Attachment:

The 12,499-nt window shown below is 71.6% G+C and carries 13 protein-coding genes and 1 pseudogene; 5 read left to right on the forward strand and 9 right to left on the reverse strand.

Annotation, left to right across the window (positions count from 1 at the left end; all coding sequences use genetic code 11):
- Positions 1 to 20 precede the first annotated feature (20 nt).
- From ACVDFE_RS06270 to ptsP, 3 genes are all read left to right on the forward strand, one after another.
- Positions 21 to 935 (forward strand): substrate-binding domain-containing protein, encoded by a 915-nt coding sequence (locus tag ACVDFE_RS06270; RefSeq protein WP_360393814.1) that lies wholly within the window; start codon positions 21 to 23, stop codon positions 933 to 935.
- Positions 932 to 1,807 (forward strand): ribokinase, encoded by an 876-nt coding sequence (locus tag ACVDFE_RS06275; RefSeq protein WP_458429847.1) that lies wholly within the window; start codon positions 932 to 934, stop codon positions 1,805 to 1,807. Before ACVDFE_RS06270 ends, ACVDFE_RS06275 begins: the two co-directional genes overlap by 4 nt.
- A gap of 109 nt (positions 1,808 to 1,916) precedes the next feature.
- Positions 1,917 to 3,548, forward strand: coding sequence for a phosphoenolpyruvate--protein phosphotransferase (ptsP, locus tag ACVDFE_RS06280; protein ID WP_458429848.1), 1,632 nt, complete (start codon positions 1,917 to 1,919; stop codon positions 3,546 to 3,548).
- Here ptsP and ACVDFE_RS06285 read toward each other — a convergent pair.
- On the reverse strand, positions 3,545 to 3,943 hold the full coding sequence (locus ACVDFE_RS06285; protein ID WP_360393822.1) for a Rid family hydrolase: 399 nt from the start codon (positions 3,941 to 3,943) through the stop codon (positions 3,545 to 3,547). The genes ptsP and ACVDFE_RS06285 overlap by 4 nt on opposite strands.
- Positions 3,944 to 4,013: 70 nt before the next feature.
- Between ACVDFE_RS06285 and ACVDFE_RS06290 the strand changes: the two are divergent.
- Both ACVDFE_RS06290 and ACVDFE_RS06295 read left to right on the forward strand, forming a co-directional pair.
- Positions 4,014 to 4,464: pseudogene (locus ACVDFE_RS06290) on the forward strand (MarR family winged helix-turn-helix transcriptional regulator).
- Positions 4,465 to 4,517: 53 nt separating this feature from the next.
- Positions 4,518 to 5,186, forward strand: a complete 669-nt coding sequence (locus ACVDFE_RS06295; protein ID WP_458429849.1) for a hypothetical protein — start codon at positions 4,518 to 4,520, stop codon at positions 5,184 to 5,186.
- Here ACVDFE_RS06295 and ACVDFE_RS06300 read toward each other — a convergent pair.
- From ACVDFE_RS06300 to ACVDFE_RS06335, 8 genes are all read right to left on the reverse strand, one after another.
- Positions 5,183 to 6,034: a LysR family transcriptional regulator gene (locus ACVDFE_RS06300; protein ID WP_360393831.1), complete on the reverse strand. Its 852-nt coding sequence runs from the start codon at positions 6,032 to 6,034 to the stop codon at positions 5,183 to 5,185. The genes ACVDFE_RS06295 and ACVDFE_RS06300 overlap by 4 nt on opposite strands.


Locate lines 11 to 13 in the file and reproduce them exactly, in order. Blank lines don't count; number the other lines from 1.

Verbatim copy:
- Positions 3,944 to 4,013: 70 nt before the next feature.
- Between ACVDFE_RS06285 and ACVDFE_RS06290 the strand changes: the two are divergent.
- Both ACVDFE_RS06290 and ACVDFE_RS06295 read left to right on the forward strand, forming a co-directional pair.